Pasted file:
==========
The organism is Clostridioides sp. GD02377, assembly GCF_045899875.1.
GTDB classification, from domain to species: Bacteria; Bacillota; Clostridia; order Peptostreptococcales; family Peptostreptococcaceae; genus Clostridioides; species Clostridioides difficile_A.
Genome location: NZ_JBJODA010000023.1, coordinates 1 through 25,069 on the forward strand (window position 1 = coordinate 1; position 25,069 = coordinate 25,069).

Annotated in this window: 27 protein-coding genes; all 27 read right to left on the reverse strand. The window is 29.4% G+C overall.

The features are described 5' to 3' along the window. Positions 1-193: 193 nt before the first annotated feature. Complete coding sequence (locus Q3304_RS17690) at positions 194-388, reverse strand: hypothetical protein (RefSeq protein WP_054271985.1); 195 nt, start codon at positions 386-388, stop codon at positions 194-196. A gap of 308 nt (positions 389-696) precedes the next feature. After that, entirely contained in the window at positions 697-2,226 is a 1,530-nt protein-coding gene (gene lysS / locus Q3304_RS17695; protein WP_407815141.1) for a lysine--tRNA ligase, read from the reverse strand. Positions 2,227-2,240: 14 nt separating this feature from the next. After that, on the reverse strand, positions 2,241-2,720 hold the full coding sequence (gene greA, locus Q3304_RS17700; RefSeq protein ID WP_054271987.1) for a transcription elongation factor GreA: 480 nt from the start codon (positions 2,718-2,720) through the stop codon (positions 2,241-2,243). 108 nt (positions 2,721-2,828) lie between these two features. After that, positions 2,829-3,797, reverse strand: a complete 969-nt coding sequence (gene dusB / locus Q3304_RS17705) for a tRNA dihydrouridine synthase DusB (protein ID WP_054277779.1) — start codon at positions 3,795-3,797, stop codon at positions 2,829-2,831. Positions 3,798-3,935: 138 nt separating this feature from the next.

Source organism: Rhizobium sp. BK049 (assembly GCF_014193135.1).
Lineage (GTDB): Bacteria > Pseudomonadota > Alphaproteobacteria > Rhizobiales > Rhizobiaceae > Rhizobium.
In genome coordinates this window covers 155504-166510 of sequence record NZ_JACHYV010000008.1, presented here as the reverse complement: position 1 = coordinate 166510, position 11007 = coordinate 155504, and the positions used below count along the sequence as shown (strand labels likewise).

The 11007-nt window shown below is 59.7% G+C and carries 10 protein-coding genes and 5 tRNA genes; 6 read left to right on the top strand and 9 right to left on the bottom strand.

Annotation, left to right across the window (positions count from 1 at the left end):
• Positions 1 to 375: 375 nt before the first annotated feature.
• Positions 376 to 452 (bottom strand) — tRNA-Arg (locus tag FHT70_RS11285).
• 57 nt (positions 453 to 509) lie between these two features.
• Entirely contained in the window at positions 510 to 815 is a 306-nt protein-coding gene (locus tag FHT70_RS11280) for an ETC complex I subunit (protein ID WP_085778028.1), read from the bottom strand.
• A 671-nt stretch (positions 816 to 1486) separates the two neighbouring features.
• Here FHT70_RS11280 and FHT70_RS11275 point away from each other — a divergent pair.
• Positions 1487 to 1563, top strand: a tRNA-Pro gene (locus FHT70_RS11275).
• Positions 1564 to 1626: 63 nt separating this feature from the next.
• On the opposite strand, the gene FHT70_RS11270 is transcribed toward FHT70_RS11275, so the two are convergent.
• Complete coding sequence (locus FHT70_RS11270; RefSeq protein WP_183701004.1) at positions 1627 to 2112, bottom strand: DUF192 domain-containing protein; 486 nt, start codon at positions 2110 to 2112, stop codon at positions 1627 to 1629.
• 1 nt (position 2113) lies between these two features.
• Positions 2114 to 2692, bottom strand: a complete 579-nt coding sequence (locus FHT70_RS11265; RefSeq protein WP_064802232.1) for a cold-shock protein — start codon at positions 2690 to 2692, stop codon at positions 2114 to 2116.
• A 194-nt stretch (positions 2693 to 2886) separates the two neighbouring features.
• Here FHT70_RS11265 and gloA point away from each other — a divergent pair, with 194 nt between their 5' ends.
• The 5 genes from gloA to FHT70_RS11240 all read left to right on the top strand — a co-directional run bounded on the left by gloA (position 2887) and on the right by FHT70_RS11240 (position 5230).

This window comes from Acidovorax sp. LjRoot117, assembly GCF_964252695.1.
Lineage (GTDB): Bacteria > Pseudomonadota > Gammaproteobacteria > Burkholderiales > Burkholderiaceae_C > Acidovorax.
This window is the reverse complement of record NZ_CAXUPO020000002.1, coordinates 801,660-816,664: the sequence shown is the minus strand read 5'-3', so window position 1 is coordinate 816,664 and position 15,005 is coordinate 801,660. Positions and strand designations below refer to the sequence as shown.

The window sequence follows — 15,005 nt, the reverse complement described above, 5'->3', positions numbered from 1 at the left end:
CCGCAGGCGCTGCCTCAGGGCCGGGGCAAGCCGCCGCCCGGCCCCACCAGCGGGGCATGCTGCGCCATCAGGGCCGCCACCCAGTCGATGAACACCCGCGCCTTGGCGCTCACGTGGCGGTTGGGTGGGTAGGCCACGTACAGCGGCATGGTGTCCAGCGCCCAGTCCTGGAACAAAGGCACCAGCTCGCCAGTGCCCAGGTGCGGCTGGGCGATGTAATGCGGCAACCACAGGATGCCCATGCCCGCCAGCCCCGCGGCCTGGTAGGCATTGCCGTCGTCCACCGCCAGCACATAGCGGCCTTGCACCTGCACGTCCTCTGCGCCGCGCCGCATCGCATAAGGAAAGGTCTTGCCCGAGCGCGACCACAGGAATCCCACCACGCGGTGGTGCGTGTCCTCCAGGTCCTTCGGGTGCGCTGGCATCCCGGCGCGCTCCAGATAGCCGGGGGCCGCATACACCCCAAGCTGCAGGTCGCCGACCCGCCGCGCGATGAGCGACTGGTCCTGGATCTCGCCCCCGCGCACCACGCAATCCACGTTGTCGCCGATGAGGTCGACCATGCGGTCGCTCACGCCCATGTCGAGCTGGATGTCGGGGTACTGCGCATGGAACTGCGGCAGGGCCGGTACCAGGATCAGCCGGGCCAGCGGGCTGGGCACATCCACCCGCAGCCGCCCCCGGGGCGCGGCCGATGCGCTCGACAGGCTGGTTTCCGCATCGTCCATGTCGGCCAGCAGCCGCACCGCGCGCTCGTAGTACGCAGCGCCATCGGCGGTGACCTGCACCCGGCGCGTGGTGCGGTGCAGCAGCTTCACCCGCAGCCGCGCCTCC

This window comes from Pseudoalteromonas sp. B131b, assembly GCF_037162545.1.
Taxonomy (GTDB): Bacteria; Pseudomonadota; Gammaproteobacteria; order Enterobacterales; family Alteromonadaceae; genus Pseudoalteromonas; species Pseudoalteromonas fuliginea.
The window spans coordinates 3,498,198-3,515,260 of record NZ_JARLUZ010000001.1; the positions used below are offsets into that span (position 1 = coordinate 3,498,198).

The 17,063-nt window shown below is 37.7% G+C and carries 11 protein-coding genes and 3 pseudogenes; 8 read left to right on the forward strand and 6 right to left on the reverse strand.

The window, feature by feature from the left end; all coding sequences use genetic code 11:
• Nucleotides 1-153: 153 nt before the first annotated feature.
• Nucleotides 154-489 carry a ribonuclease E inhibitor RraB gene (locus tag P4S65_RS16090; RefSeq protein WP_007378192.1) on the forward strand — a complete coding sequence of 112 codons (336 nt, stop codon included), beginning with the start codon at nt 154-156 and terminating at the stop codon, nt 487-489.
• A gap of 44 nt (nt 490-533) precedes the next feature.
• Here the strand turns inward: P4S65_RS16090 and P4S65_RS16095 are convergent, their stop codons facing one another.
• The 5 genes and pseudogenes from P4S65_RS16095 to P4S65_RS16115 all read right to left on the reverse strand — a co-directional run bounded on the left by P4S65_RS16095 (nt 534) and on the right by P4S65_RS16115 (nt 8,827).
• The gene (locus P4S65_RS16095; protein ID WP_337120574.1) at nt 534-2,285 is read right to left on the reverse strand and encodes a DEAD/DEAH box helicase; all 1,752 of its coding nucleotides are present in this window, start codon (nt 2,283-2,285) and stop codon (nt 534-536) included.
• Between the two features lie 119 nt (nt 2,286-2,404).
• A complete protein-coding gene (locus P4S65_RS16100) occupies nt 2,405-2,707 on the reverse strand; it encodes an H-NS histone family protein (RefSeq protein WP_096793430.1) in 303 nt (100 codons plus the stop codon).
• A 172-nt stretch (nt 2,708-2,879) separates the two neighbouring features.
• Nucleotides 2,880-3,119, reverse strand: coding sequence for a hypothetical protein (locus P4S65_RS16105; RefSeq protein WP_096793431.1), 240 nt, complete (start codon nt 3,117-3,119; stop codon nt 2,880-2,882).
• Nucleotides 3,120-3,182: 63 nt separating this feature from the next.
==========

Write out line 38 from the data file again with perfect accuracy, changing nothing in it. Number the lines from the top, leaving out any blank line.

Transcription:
• A gap of 44 nt (nt 490-533) precedes the next feature.